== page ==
The impact of the Covid-19 pandemic on operations, particularly since many employees are still working remotely, and the rise in fraudulent activities were among the key topics raised yesterday at the 2021 Finra Annual Conference.

The Financial Industry Regulatory Authority is in talks with the Securities and Exchange Commission about potentially extending remote inspections of broker-dealers through 2022, Finra chief legal officer Robert Colby said yesterday.

Finra adopted a temporary rule change that allowed inspections in 2020 and 2021 without a visit to the office or location because of health and safety concerns and broker-dealers’ operational challenges during the pandemic.

“That is intended to buy a little time in order to figure out how to do this in the longer term,” Colby said. “That has not been resolved yet, but I feel like the conversations are going well.”

“Our supervisory rule is, at the top, a broad, generalized, principal-based statement about supervision,” he added. “But it also has details about how you do it on an incremental basis, and those details are based on locations.”

“[L]ocations aren’t what we used to think they are,” so the supervision of an Office of Supervisory Jurisdiction, a branch office or a non-branch location needs rethinking, Colby said.

While Finra is thinking that through, Colby noted that it will also need to engage and coordinate with the states, which also supervise brokers and advisors.

“The states have warned that before they would be willing to agree to any sort of changes, we’re going to need to show that the concerns that have historically been there have been addressed, that we’re not leaving any gaps by which misconduct or inattention or errors could take place,” Colby said.

“We’ll need to get information from the firms to make sure that if we go away from a location-based approach to a functional approach, that we’re going to get the same level of supervision and protection that we’ve had in the past,” he added.

Working remotely has led many broker-dealers to use new and different tools, such as file sharing platforms or worksheets like Google Forms, Colby noted.

Like any other technological development, firms need to be able to track where work is being done and ensure that information is being brought into its record keeping and surveillance system, he said.

Bari Havlik, Finra executive vice president of member supervision, noted that while adoption of those sorts of tools has likely waned as the pandemic had gone on and those initial work-from-home challenges have been overcome, the assessment focus should not be different from what it was pre-pandemic.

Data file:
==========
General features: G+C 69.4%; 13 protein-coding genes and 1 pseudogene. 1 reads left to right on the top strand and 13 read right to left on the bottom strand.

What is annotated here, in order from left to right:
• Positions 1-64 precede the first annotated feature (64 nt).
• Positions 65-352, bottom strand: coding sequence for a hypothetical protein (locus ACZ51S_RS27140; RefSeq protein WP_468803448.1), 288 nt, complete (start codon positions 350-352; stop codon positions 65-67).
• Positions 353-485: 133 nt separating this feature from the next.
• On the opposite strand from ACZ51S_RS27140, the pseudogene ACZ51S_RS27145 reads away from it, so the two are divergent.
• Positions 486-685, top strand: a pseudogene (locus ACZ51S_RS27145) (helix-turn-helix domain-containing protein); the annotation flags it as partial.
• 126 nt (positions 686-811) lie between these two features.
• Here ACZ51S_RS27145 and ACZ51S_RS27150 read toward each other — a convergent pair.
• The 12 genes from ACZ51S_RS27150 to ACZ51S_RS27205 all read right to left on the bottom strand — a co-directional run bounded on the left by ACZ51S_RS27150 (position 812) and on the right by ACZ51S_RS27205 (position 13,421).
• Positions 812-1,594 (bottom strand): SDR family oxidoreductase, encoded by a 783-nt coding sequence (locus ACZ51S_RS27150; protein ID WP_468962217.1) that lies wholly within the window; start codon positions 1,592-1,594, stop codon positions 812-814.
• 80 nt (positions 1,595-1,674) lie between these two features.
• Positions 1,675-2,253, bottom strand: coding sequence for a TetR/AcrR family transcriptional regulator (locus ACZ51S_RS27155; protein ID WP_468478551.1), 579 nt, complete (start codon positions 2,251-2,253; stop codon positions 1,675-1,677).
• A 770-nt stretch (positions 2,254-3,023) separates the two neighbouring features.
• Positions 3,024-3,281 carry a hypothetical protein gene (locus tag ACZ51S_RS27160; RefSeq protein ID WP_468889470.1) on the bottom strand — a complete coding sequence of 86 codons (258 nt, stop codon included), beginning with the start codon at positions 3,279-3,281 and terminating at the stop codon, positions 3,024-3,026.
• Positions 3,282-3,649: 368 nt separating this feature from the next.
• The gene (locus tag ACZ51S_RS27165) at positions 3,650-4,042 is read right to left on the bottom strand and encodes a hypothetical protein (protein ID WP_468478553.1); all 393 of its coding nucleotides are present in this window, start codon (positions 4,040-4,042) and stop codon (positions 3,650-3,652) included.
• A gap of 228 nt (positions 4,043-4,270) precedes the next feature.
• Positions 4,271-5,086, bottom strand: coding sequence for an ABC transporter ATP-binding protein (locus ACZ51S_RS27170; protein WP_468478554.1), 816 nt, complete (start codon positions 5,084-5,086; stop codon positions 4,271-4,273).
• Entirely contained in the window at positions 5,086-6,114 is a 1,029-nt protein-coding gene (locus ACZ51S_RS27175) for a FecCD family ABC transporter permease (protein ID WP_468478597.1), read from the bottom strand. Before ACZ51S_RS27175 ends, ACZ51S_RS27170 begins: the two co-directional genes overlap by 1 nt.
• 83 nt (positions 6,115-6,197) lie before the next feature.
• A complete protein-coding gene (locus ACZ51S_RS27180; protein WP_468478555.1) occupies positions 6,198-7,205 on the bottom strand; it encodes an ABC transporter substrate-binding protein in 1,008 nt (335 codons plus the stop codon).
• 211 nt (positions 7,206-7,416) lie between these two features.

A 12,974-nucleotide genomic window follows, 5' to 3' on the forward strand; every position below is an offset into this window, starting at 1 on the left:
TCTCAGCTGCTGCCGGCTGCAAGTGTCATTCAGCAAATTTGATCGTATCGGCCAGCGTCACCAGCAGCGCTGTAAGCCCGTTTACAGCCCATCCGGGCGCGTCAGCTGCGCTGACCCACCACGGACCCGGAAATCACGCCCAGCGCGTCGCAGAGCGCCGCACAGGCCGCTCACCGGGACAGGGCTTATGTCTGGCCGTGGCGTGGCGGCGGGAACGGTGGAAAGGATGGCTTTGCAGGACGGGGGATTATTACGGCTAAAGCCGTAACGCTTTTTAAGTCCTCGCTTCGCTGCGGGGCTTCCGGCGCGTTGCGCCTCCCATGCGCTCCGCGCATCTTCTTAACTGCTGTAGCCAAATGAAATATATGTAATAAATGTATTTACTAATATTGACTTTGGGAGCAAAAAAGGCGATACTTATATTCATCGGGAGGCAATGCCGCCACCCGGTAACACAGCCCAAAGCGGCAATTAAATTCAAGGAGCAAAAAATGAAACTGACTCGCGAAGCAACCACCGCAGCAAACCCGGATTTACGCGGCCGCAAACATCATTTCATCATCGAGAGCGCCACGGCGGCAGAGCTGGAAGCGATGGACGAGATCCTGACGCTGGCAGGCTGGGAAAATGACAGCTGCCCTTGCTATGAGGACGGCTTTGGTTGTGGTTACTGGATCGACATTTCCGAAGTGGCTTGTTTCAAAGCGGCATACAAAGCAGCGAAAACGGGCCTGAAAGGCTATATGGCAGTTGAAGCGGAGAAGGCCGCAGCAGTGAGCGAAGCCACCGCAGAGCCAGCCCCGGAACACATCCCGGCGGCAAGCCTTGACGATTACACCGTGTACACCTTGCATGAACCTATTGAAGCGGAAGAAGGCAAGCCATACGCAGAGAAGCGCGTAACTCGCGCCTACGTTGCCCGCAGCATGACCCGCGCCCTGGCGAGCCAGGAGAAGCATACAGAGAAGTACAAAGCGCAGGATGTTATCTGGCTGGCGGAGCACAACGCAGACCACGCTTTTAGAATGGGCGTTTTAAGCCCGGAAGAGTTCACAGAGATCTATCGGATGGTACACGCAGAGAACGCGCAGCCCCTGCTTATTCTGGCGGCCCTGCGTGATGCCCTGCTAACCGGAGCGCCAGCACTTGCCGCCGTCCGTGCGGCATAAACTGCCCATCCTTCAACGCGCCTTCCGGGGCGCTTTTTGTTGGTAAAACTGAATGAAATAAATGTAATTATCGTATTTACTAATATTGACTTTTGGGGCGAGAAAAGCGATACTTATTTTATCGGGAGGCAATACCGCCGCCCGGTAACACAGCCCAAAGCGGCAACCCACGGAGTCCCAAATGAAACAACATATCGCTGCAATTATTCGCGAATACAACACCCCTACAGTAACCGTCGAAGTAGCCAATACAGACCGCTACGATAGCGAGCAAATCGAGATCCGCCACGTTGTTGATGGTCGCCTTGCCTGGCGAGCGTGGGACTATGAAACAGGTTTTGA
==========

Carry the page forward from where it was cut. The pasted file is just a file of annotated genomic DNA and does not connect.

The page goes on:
“Firms are back to a more regular assessing of new tools and other tools that they bring on board and allow their employees to use,” she said. “It’s just as if you were in the office and you’re rolling out new technology and new tools.”

Havlik said firms must make sure they have the appropriate level of supervision and recordkeeping.

Uptick in fraudulent activities

There has been an uptick in fraudulent activities targeting both investors and financial advisors during the pandemic, according to Greg Ruppert, executive vice president of Finra’s national cause and financial crimes detection program.

“[A]n inability to get face-to-face with their counterparts has created a gap in terms of procedures and normal behavior,” further opening the door for criminals to try to obtain account information using scare tactics or even impersonating advisor or firm websites, he said.

Ruppert said advisors should explain to clients in advance some of the common and aggressive fraud tactics that criminals have been using and reiterate that they would not ask for sensitive data via email.

In May last year, Finra set up the Covid-19 task force specifically targeting fraud related to the pandemic. Over the past year, the self-regulator has focused on education, alerts and warnings about cybersecurity measures at financial advice firms, phishing and ransomware attacks, risk of misconduct and impostor websites, among other potential threats.

Smaller firms that can’t afford to enhance the security of their technology, even through two-factor authentication, should lean on “the personal touch and closer relationships” they have with clients and “focus on direct interaction,” Ruppert said

There have also been recent attempts to duplicate the websites of broker-dealers, which would lead potential clients to provide financial details directly to criminals, according to Ruppert.

While Finra tries to monitor any scam sites, firms and advisors should constantly Google themselves to ensure there is not any foul play happening without their knowledge, Ruppert said. Any findings along those lines could be reported to the risk monitoring specialist assigned to the firm, he said.

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